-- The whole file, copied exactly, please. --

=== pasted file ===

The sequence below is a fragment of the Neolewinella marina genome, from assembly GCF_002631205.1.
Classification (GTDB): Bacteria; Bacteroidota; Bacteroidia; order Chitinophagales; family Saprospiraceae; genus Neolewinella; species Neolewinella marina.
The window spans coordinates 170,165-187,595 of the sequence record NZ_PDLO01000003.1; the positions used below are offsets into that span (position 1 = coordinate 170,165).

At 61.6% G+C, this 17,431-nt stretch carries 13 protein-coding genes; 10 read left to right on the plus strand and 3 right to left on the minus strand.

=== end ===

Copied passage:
The sequence below is a fragment of the Neolewinella marina genome, from assembly GCF_002631205.1.
Classification (GTDB): Bacteria; Bacteroidota; Bacteroidia; order Chitinophagales; family Saprospiraceae; genus Neolewinella; species Neolewinella marina.
The window spans coordinates 170,165-187,595 of the sequence record NZ_PDLO01000003.1; the positions used below are offsets into that span (position 1 = coordinate 170,165).

At 61.6% G+C, this 17,431-nt stretch carries 13 protein-coding genes; 10 read left to right on the plus strand and 3 right to left on the minus strand.